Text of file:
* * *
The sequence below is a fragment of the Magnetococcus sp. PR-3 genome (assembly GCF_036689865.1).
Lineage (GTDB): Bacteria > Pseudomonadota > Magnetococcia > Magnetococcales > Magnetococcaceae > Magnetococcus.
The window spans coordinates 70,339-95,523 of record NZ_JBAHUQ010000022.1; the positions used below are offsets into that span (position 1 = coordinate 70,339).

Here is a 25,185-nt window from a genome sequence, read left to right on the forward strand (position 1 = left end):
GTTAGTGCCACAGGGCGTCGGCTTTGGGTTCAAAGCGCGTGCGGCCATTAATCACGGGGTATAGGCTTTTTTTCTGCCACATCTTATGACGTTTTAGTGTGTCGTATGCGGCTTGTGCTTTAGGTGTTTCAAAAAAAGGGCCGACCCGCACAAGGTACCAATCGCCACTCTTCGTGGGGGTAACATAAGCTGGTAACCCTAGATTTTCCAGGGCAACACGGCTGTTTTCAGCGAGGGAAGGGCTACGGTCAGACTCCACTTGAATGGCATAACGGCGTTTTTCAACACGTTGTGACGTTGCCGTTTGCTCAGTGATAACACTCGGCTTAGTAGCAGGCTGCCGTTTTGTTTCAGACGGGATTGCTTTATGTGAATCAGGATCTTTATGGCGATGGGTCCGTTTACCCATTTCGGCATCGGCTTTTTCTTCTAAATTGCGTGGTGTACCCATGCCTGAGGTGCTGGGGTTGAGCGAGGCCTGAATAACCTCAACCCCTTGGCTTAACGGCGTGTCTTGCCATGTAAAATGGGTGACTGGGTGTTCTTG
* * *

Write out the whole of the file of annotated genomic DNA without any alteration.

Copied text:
The sequence below is a fragment of the Magnetococcus sp. PR-3 genome (assembly GCF_036689865.1).
Lineage (GTDB): Bacteria > Pseudomonadota > Magnetococcia > Magnetococcales > Magnetococcaceae > Magnetococcus.
The window spans coordinates 70,339-95,523 of record NZ_JBAHUQ010000022.1; the positions used below are offsets into that span (position 1 = coordinate 70,339).

Here is a 25,185-nt window from a genome sequence, read left to right on the forward strand (position 1 = left end):
GTTAGTGCCACAGGGCGTCGGCTTTGGGTTCAAAGCGCGTGCGGCCATTAATCACGGGGTATAGGCTTTTTTTCTGCCACATCTTATGACGTTTTAGTGTGTCGTATGCGGCTTGTGCTTTAGGTGTTTCAAAAAAAGGGCCGACCCGCACAAGGTACCAATCGCCACTCTTCGTGGGGGTAACATAAGCTGGTAACCCTAGATTTTCCAGGGCAACACGGCTGTTTTCAGCGAGGGAAGGGCTACGGTCAGACTCCACTTGAATGGCATAACGGCGTTTTTCAACACGTTGTGACGTTGCCGTTTGCTCAGTGATAACACTCGGCTTAGTAGCAGGCTGCCGTTTTGTTTCAGACGGGATTGCTTTATGTGAATCAGGATCTTTATGGCGATGGGTCCGTTTACCCATTTCGGCATCGGCTTTTTCTTCTAAATTGCGTGGTGTACCCATGCCTGAGGTGCTGGGGTTGAGCGAGGCCTGAATAACCTCAACCCCTTGGCTTAACGGCGTGTCTTGCCATGTAAAATGGGTGACTGGGTGTTCTTG